Sipadan’s dive operators claim that it is the best dive site in the world. Whilst it’s easy to dismiss this statement by thinking “well, they would, wouldn’t they?”, to dive here is certainly a wonderful and well worth-while experience. Whether it’s the best in the world is obviously debatable, Sipadan has been listed in several publications as one of the top dive destinations in the world. What makes this tiny island of just 30 acres such an outstanding beauty? What lies beneath the waters of Sipadan Island that has so mesmerized divers from all over the world?
Perhaps it is the allure of the diversity of marine life found at the reef. Or maybe it is the crystal-clear blue water with its high visibility of between 50 and 100 feet. Or perhaps it is the geographic uniqueness of this oceanic island that forms a 2,000-foot drop-off just barely 25 feet from the beach. The steep drop-off enables divers to observe, up-close, the myriad of sea creatures living amongst the crevices of the cliff wall.
Soft and hard corals attract reef fish that feed amongst the corals, while larger predators such as sharks and octopuses hunt for smaller fish. Its geographic position puts Sipadan at the centre of the richest marine habitat in the world, at the heart of the Indo-Pacific basin. The island rises 600 metres from the seabed to provide spectacular wall-dives and a gorgeous underwater garden.
The underwater treasures of Sipadan, described by Jacques Cousteau as “an untouched piece of art”, are guarded zealously. Until recently the island was home to several resorts and dive shops, but in order to protect the environment these were closed down in 2005, and all visitors were diverted to the resorts and dive shops on nearby Mabul Island.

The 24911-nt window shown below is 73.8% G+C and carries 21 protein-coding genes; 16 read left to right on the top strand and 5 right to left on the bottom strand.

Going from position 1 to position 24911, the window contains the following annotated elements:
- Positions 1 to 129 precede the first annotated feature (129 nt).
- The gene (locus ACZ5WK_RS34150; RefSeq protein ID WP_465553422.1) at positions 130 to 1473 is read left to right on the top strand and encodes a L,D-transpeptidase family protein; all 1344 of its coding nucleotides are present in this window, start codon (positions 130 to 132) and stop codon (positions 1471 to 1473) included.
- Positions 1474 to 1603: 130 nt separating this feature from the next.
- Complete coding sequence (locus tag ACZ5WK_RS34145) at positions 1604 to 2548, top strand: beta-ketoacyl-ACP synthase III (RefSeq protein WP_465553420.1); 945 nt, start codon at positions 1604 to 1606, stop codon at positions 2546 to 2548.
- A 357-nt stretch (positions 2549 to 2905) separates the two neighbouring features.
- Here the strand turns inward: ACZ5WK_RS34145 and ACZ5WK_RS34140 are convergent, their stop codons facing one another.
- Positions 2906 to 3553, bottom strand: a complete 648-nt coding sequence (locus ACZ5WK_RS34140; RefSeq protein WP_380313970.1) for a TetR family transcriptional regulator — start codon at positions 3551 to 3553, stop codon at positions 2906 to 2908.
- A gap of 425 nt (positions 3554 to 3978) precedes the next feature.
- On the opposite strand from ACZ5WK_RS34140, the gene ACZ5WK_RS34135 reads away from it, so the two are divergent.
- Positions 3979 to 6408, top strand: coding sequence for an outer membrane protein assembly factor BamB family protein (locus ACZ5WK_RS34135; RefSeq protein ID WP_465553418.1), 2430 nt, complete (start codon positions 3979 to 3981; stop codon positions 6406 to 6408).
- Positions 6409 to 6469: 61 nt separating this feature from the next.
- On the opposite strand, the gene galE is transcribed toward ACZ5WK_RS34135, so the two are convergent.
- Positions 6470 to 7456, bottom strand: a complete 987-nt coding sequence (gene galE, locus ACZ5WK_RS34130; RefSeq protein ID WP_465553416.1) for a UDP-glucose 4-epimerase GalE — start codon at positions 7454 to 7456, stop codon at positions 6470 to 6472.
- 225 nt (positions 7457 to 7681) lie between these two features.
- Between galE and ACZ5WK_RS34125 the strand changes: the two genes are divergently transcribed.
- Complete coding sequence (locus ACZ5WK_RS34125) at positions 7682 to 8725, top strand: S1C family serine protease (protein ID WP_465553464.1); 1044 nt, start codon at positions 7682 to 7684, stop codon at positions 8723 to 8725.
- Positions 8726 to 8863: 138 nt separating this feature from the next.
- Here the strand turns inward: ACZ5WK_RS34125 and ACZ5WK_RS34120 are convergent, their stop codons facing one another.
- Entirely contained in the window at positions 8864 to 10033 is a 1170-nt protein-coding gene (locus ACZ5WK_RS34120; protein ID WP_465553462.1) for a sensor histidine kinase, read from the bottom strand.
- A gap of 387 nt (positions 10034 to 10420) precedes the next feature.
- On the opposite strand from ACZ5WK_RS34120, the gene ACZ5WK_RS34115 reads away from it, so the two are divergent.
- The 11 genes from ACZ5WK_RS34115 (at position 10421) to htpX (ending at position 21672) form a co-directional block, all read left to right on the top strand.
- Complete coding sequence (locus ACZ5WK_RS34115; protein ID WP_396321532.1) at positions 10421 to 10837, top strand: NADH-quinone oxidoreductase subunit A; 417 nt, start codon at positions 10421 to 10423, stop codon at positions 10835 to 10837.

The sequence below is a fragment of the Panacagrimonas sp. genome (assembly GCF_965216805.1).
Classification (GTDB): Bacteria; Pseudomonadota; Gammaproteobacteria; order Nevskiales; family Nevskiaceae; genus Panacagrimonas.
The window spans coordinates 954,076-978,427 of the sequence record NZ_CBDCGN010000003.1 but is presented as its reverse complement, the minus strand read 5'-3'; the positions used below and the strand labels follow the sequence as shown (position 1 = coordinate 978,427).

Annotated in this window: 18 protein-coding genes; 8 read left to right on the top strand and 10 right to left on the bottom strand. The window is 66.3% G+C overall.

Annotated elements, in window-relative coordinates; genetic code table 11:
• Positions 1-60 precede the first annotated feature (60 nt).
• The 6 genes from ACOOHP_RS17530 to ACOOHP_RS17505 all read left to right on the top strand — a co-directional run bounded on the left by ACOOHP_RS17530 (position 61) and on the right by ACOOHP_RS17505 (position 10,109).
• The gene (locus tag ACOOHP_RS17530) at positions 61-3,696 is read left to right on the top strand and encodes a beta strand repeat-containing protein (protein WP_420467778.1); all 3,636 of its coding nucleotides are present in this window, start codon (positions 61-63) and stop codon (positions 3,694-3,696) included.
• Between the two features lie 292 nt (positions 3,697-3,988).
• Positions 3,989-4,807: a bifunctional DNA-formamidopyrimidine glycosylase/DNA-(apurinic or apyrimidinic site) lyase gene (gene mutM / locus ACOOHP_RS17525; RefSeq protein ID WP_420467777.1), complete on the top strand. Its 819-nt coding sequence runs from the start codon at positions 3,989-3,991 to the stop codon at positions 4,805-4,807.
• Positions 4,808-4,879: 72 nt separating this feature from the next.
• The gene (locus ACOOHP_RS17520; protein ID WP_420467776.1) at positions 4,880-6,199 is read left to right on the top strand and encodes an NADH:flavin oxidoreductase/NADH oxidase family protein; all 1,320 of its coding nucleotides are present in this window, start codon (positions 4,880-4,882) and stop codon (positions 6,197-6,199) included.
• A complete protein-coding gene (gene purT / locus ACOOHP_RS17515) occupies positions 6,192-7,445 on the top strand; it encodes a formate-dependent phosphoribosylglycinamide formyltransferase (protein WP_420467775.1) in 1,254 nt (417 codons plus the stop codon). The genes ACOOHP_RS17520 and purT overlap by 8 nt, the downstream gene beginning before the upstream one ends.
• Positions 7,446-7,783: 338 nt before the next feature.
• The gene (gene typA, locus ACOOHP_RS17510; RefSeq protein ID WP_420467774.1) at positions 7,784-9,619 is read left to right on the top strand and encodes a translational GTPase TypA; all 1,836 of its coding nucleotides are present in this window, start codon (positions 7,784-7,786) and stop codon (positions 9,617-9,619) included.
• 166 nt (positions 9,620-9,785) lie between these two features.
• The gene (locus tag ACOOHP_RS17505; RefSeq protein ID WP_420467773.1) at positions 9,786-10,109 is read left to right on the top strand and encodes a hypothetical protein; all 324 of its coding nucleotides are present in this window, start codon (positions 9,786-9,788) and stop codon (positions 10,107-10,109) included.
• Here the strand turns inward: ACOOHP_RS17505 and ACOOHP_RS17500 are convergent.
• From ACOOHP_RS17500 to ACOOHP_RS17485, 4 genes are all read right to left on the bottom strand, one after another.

This cherishing of the underwater world is furthered by limiting the number of daily dives on Sipadan to 120, so it’s best to book your diving before you arrive, in order to ensure your turn on the dive roster – it would certainly be extremely frustrating to check into your resort, and then be told that you wouldn’t be allowed to dive. The dive companies here are not all reputable and divers should spend time online checking out dive companies before they go. Some operators dive Sipadan without permits. Others, due to the competition here forcing down profits, have less than perfect equipment.
The jewel in Malaysia’s scuba diving crown and the country’s only oceanic island, Sipadan is most famous for its Drop-off. Starting a few metres away from the beach, this plunges 600m almost straight down and is home to all manner of reef fishes, including leopard, white tip reef and hammerhead sharks – these last being of the friendly, rather than the deadly, variety. Sea turtles, thousands-strong barracuda tornadoes and manta ray flights are more common than the elusive whale sharks, but regular sightings of the world’s biggest fish do occur.
More than 3,000 species of fish and hundreds of coral species have been classified in this richest of ecosystems. Sipadan is also renowned for its unusually large numbers of green and hawksbill turtles, which gather there to mate and nest. It is not unusual to see more than 20 turtles on each dive. A unique feature of Sipadan diving is the limestone labyrinth containing the remains of the numerous turtles that periodically lose their way and drown there. When diving the ‘Turtle Tomb’, take care that you are with a diver who knows the way out of the labyrinth.
Strong currents at the Sipadan Mid-reef dive-site allow divers to drift along with the current. Dive-sites such as the Coral Garden and the Hanging Gardens are renowned locations for underwater photography due to the rainbow hues donated by the myriad marine life.
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